Indianapolis Colts defensive tackle Anthony McFarland injured his knee Friday and missed Saturday's controlled scrimmage.
Colts coach Tony Dungy called the injury serious and said McFarland might need surgery but didn't give details on how the injury happened or which knee was hurt.
"It's a long-term injury," Dungy said. "It's (surgery) something that we're contemplating. It's something that I think is going to happen."
The 300-pound McFarland, who was obtained in a trade from Tampa last season and helped shore up the Colts' run defense in the playoffs, left the field early during Friday's workout. He was sent to Indianapolis for an MRI and has an injured patella tendon.
"He's not going to be back in the next three or four weeks or anything like that," Dungy said.
Raheem Brock will start at one defensive tackle spot, but it was unclear who would eventually take McFarland's role.
Rookie defensive tackle Quinn Pitcock, a third-round draft pick from Ohio State, could fill in.
Pitcock practiced for the first time Monday after missing the first week of camp with a leg injury.
Dungy didn't rule out trying to find another defensive tackle on the NFL waiver wire or through a trade.
"We won't leave any stone unturned. But for the most part, guys that are here are the guys that we're counting on," Dungy said.
Terrell Owens' back pain is just spasms and isn't considered serious.
An MRI taken when Owens missed the Dallas Cowboys' practice for the second straight day, showed no problems.
The Cowboys had the exam done because the 33-year-old receiver still had muscle stiffness a day after being treated by team trainers. T.O. got more treatment Monday and wasn't on the field for either of the team's two practice sessions.
Receivers coach Ray Sherman said he didn't know if Owens would be at practice Tuesday, when the Cowboys will have their last full workout in the Alamodome.
New Dolphins linebacker Joey Porter sought a second opinion before deciding whether to undergo arthroscopic knee surgery that could sideline him for at least two weeks.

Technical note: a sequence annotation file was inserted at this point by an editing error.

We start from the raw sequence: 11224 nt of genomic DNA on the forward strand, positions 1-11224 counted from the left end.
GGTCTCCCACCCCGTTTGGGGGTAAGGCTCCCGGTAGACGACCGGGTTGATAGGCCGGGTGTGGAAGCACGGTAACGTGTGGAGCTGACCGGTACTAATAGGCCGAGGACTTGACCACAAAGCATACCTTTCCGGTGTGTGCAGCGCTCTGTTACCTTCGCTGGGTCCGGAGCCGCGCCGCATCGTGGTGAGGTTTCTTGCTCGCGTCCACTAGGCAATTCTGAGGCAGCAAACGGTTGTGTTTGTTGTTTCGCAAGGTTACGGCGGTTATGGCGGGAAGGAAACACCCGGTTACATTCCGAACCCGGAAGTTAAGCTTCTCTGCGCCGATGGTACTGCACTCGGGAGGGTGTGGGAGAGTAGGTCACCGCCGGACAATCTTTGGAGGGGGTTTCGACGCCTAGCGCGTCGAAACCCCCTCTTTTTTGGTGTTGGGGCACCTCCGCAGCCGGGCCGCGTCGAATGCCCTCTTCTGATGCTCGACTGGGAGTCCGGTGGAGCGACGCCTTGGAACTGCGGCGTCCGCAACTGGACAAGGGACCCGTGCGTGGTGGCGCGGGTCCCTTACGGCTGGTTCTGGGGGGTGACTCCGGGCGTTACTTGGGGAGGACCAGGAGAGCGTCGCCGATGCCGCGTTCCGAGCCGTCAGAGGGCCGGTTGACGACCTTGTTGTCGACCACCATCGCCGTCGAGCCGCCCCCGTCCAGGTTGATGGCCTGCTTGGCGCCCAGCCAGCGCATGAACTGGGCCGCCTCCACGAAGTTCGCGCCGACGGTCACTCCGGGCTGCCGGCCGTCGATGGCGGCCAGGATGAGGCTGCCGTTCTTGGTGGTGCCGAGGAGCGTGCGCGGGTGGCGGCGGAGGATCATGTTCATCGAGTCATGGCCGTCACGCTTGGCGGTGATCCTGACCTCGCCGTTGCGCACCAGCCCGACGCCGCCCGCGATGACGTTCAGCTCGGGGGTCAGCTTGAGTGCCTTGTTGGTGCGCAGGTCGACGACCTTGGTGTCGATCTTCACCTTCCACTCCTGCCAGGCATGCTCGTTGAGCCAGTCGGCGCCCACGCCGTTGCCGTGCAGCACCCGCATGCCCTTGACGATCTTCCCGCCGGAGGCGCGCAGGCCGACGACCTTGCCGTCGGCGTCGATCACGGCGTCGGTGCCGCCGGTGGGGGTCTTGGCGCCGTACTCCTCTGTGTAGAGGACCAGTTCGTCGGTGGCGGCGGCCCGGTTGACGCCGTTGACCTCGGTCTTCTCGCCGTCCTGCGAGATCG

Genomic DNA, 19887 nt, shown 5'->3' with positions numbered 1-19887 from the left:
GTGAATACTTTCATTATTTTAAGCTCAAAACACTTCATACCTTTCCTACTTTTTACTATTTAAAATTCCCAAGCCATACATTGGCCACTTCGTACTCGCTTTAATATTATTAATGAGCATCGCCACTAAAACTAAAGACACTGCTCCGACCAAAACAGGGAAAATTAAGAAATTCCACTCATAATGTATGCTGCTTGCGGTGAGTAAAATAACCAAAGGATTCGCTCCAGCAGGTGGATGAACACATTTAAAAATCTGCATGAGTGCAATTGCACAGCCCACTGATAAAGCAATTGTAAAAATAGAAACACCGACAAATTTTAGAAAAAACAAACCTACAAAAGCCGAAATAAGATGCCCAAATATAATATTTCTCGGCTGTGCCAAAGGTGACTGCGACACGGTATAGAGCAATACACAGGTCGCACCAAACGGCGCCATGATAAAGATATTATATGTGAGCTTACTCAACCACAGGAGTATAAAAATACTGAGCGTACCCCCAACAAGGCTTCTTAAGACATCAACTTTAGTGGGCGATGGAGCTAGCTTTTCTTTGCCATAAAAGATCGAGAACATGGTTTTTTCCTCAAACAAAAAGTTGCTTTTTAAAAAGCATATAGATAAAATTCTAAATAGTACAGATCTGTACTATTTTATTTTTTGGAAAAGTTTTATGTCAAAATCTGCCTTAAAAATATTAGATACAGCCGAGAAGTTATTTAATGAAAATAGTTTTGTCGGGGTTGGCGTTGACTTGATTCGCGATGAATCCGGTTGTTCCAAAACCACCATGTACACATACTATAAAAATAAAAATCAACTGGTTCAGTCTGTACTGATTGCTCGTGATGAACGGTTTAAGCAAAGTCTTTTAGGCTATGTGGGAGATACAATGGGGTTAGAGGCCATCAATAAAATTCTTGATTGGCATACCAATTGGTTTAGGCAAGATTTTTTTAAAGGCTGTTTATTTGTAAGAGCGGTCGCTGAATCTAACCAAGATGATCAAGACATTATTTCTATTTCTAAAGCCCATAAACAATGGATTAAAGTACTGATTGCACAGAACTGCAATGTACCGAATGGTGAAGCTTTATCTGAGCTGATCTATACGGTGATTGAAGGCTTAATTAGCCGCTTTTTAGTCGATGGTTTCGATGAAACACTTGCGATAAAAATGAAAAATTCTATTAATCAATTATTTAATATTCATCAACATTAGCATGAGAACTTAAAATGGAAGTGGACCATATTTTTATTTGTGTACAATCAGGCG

Porter has been out of action since Friday because of the injury, which began bothering him during the offseason. He was examined over the weekend and sought a second opinion from Birmingham, Ala.-based specialist Dr. James Andrews.
The Dolphins' first exhibition game is Saturday against Jacksonville. Porter would miss most or all of the preseason if he requires surgery.
Another injury concern surfaced when tackle Anthony Alabi limped off the field Monday morning after hurting his left knee. He was to be evaluated.
The major sticking point in negotiations between the Browns and agent Tom Condon are escalator clauses based on playing time for Quinn, who slid to No. 22 in the April draft after being projected as a top 10 selection.
Condon's proposal would allow Quinn to get a $5 million increase in the final two years of a potential five-year deal if he takes 55 percent of the snaps in any two of the first three years or 70 percent in any one of the first three.
Quinn missed his 11th day of camp on Monday.
The wide receiver from LSU will begin camp on the physically unable-to-perform list. He will work out individually until he is in good enough shape to participate in team drills, Chiefs coach Herm Edwards said.
"We've got to make sure that we get him through that first period of training camp where his legs are underneath him so he can go out and compete," Edwards said. "From there, it's just a matter of how quickly he learns."
Bowe, who missed the first 10 days of camp, is not expected to play in Kansas City's first preseason game at Cleveland this weekend, but should be ready when the Chiefs host Miami on Aug. 16.
Franklin, who left Baltimore to sign with San Francisco in the offseason, was injured when two offensive linemen rolled onto his leg during a play.
"It's not as bad as it could have been," Nolan said. "Missing training camp doesn't get me excited. ... That's a disappointment, but it's not that bad."
"We added money to get Donald paid like the Pro Bowl receiver he is," agent Jordan Woy said Monday in an e-mail to The Associated Press.
The Milwaukee Journal-Sentinel reported that Driver was given a one-year extension through the 2010 season, adding almost $11 million to his existing deal. Most of that money comes in the final year of the new deal, as Driver would make about $7 million in 2010.
First-round draft pick Jarvis Moss put a scare into himself and the Broncos when he twisted his left knee while doing a spin move during 1-on-1 pass-rush drills and was taken off the field on a cart.
An MRI exam was negative and Moss returned to the sideline for the afternoon drills, which were moved to an indoor practice facility because of heavy rains.
"I'm good. Everything checked out or whatever. It kind of scared me for a minute. I thought it was something real serious, but I'm fine," Moss said. "I'm going to go rehab tonight and hopefully I can go in the morning."